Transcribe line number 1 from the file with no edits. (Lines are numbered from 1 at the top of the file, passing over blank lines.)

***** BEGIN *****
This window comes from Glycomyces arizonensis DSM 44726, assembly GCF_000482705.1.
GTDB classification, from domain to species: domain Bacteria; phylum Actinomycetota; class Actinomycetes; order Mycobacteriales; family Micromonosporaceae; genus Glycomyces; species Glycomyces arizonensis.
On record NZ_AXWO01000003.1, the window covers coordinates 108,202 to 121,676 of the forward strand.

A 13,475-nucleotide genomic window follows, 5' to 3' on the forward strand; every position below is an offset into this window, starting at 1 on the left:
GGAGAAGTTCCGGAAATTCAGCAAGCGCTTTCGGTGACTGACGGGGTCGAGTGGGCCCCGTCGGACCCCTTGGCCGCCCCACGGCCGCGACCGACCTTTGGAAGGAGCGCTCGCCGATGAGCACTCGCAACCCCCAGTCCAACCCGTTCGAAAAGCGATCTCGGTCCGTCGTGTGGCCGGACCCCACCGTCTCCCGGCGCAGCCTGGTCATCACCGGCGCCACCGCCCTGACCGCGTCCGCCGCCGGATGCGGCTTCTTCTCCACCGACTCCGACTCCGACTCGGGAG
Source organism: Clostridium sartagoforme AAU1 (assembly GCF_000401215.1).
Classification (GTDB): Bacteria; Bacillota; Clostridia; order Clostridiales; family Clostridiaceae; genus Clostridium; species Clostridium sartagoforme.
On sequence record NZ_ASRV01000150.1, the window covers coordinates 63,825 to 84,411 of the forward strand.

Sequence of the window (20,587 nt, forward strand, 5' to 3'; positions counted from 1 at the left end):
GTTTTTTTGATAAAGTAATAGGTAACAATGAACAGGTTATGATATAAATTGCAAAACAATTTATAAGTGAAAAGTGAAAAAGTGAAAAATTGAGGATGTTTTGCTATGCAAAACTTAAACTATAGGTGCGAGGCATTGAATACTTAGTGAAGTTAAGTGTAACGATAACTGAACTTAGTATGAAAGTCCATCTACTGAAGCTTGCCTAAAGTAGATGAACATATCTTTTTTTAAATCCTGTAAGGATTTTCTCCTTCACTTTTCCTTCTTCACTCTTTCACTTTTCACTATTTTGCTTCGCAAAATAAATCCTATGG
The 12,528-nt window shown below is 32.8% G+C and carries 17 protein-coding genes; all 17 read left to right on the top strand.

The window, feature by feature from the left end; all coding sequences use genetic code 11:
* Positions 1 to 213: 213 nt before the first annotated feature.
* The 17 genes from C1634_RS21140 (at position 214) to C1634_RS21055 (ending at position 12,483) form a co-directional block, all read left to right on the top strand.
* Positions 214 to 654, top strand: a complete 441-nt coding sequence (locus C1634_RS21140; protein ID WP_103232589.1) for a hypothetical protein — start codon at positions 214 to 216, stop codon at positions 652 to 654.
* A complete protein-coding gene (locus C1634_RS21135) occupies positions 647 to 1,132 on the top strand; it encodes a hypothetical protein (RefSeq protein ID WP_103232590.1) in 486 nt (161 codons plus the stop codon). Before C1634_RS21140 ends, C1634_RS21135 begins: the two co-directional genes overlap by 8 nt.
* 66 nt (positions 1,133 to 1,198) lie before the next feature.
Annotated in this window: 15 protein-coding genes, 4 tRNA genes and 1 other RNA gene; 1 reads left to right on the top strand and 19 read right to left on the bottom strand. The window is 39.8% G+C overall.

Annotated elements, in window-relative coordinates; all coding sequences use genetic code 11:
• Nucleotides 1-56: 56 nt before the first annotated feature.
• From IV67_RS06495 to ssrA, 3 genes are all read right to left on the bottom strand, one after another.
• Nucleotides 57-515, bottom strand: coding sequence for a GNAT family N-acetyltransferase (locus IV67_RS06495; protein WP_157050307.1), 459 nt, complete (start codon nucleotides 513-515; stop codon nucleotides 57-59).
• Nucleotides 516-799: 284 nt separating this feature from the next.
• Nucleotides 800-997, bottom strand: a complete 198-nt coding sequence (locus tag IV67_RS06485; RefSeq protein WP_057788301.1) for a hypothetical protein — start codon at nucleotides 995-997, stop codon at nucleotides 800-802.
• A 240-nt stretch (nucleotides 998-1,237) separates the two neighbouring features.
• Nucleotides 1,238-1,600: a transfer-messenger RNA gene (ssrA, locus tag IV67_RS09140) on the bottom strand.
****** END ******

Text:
This window comes from Glycomyces arizonensis DSM 44726, assembly GCF_000482705.1.